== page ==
Greenwood has given 32 years of active service to the Garysburg Volunteer Fire Department. On Feb. 1, 1979, a group met at the Garysburg Town Hall to discuss organizing a volunteer fire department. Greenwood was selected as the incorporator and registered agent. On March 26, 1979, Garysburg Volunteer Fire Department (GVFD) was chartered and Greenwood was selected as GVFD’s first fire chief. With this position, he became the first African-American fire chief in Northampton County. He held the position of chief for 14 years. The GVFD’s first fire station was Greenwood’s carport, which housed one pumper. In 1984, the department moved into a two-bay station with one pumper and one tanker.

Today, with the leadership and dedication of Greenwood, the GVFD has a new station with three drive-through bays containing two pumpers, one tanker, two brush trucks and an equipment truck. As one of GVFD’s deputy chiefs, Greenwood remains dedicated and continues to be present at every fire and accident scene, making sure that the grounds are safe for the firefighters.

Donte’ Johnson (HCC student)
Johnson exudes character, integrity and leadership. Johnson is a full-time student at Halifax Community College, majoring in the associates in arts program. He is also very active in the male mentoring program. While at HCC, he has shown strong interest in areas of photography and graphic design. He is a 2010 graduate of Weldon STEM High School. While attending high school, Johnson participated in various clubs such as the Future Farmers of America and Students Against Drunk Driving. His plans after graduating from HCC are to transfer to North Carolina State University or the University of North Carolina at Wilmington to pursue his education in photography or reporting.

Dr. Charles McCollum
In 1987, McCollum served as the executive director of the Halifax County Black Caucus. Under his leadership, the Halifax County Black Caucus was instrumental in renewing the Halifax County School System personnel director’s position, hiring a principal for Northwest High School and hiring the first African-American superintendent of Halifax County Schools. The caucus registered 2,859 new voters and was instrumental in computerizing each household by income, number of children by age and even made sure each person made it to the polls to vote. Later, he and the caucus sponsored a “March in March.” On March 23, 1995, they held a march from HCC’s parking lot that proceeded up Highway 158 to the First Baptist Church in Roanoke Rapids. A rally was held to commemorate the Million Man March.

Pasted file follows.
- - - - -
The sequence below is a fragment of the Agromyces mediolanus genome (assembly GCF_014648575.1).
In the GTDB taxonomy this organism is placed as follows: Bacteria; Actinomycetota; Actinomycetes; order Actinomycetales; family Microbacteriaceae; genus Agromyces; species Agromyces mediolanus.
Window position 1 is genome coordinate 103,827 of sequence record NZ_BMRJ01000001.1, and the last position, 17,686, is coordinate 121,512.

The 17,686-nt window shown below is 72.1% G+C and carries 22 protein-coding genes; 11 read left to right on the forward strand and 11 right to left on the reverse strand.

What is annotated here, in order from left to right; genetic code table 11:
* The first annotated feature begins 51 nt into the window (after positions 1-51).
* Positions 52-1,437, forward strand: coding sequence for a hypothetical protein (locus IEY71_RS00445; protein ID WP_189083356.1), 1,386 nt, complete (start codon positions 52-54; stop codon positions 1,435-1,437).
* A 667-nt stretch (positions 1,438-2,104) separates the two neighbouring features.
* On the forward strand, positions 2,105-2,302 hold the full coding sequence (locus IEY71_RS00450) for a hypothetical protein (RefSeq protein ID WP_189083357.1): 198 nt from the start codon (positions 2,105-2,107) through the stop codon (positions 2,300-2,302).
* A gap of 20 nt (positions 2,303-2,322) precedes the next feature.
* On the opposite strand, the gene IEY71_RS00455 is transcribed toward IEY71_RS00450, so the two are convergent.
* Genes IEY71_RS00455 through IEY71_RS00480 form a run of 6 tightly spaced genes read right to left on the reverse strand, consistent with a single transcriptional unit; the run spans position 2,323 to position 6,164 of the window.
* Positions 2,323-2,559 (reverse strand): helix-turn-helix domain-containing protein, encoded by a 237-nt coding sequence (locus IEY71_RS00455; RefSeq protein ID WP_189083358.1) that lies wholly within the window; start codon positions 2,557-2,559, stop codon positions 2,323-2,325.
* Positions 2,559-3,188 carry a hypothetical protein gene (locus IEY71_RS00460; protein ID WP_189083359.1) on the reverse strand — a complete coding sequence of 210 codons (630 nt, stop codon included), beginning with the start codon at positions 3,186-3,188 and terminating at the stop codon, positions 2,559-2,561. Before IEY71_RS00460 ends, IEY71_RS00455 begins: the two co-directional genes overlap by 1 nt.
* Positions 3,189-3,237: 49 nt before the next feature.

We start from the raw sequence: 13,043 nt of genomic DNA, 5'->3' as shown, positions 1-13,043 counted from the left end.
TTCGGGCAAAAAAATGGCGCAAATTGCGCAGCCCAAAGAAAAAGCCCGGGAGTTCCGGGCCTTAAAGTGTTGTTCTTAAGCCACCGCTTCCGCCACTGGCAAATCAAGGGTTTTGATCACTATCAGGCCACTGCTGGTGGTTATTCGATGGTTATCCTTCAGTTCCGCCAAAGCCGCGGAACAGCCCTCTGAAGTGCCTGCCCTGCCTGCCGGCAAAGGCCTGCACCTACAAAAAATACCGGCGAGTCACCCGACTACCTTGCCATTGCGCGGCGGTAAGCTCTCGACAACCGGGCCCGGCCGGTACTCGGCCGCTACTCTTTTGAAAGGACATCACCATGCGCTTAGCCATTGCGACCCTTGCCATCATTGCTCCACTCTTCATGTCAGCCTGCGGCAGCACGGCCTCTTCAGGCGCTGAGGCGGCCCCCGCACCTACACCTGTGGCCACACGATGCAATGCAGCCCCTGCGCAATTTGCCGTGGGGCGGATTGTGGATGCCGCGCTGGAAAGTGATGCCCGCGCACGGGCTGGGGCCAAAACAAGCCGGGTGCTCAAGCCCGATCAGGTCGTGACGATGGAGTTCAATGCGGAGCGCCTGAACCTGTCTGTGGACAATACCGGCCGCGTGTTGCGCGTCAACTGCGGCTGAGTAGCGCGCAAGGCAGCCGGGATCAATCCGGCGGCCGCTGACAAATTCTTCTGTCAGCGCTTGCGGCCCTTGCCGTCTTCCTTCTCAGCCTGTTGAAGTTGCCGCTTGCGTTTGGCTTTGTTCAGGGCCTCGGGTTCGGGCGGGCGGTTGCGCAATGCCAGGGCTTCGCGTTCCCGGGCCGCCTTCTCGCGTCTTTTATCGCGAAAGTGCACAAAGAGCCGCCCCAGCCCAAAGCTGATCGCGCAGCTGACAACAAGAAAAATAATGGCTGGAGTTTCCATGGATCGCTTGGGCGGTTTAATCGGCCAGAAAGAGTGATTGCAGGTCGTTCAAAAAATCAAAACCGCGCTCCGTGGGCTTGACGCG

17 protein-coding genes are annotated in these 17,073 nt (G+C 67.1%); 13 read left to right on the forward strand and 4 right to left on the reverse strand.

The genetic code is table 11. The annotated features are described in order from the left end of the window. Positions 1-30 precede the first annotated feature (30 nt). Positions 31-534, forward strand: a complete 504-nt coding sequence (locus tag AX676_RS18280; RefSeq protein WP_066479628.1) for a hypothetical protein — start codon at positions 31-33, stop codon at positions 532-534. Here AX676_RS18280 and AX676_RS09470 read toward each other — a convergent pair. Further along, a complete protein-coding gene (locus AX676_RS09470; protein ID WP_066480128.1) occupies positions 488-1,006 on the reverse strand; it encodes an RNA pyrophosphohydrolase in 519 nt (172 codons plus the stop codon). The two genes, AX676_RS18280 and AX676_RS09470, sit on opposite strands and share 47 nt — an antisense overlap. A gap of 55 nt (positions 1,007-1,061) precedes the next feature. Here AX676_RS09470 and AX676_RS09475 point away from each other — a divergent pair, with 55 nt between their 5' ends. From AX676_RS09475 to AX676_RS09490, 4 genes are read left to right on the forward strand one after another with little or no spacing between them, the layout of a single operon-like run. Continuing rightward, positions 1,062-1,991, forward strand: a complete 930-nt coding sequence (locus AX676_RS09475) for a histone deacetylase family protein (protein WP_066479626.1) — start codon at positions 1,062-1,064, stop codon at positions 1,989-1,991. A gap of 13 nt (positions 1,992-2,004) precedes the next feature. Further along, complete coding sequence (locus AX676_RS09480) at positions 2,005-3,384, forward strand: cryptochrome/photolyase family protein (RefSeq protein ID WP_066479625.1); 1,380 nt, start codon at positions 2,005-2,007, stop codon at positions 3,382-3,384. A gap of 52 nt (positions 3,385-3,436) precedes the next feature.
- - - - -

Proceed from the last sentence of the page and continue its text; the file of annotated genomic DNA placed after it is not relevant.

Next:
McCollum has successfully worked with incarcerated students to improve reading skills in an effort to pass literacy tests or GEDs. While serving as a transition specialist for the Virginia Department of Corrections, he wrote many projects that are now part of correctional programs such as the Steer Straight Project. He has taught a 15-week course that gives inmates life skills and readies them for re-entry into society. He has also taught a parenting class to young male inmates who are fathers. McCollum started the only theological institute, Eastern Carolina Christian College (ECCC), in the Roanoke Valley community in order to rid the community of religious and theological ignorance. It has satellite schools in Newport News, Detroit and Wilson. ECCC recently entered into a partnership with HCC. McCollum is also known for starting the local Martin Luther King, Jr. Celebration, which begins with a parade in Littleton and ends with a service at Oak Grove Baptist Church.